The NSF has announced a new institute, funded to the tune of tens of millions of dollars and supported by a series of major supercomputer centers: ICICLE. “ICICLE,” which is shorthand for the AI Institute for Intelligent Cyberinfrastructure with Computational Learning in the Environment, aims to help “transform today’s AI landscape from a narrow set of privileged disciplines to one where democratized AI empowers domains broadly through integrated plug-and-play AI.”
ICICLE intends to offer this plug-and-play AI as a service that “will seamlessly adapt to the changing data and infrastructure needs of the end user” using “natural language conversational and visualization-powered user interfaces”. The system, it says, will be built and proved around three application domains: smart foodsheds, digital agriculture and animal ecology.
Beyond these issue areas, ICICLE will pursue five core R&D value propositions:
- Establishing a national cyberinfrastructure for AI
- Developing rubrics for training the next generation of researchers who can translate from use cases to AI-powered cyberinfrastructure
- Integrating emerging AI technologies with advanced cyberinfrastructure capabilities
- Designing a roadmap for future AI-driven science and cyberinfrastructure
- Building a nexus of collaboration among AI, cyberinfrastructure and domain sciences
“Artificial intelligence is becoming very important,” said Dhabaleswar K. “DK” Panda, principal investigator for ICICLE at the Ohio State University (OSU). “A lot of people are using it, but it is still limited to advanced technical people. How do we take it to the masses? That’s where we want to take AI – a plug-and-play version which will be democratized so that anybody can use it over the years.”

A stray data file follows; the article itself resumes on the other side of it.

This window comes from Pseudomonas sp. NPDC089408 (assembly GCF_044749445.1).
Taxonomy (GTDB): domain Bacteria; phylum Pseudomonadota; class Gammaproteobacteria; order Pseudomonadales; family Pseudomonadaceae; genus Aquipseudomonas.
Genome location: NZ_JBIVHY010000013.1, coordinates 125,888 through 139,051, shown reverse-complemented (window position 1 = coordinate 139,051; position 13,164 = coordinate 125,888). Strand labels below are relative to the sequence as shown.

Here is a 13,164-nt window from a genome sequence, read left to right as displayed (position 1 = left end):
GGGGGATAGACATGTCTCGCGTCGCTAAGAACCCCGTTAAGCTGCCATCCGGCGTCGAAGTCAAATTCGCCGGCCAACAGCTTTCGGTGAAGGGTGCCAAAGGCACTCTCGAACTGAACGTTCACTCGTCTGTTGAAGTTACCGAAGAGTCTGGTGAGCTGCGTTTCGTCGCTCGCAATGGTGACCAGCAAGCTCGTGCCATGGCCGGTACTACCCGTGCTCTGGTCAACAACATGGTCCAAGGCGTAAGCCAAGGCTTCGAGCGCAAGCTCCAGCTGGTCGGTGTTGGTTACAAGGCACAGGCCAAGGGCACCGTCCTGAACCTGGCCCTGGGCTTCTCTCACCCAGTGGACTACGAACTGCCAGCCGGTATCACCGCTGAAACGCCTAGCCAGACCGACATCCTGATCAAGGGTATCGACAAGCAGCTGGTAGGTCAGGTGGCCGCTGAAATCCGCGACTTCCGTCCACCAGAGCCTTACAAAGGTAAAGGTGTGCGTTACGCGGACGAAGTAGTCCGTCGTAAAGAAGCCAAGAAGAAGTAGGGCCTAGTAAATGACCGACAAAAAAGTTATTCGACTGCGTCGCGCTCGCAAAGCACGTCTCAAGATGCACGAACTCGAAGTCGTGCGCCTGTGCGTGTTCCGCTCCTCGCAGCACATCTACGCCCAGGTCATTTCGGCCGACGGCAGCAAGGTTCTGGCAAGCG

To pursue these ambitious objectives, the institute will receive $20 million from the NSF over the course of the next five years as part of an overall $220 million investment that established a whopping total of eleven new National Artificial Intelligence Institutes.
A wide-ranging partnership
OSU is leading the charge (along with its constituent Ohio Supercomputer Center, or OSC), but there are a full 14 partners on ICICLE. In addition to OSU and the OSC, ICICLE will have contributions from: the San Diego Supercomputer Center (SDSC) and the Texas Advanced Computing Center (TACC); nine universities, including Case Western Reserve University, Iowa State University, Rensselaer Polytechnic Institute, University of California Davis, University of California San Diego, University of Delaware, Indiana University, University of Utah and University of Wisconsin; and the International Center for Food Ontology Operability Data and Semantics (IC-FOODS).
The three supercomputer centers – OSC, SDSC and TACC – will all supply ICICLE with HPC capabilities, large-scale data storage and AI technologies. “SDSC and UC San Diego researchers are involved in various research topics including education and workforce development, knowledge graphs, adaptive AI, high-performance model training and more,” explained Amit Majumdar, principal investigator of the sub-award to SDSC and director of Data-Enabled Scientific Computing at the center. TACC, meanwhile, highlighted its roles in providing edge intelligence, performance modeling and scalable, high-performance data management for the institute.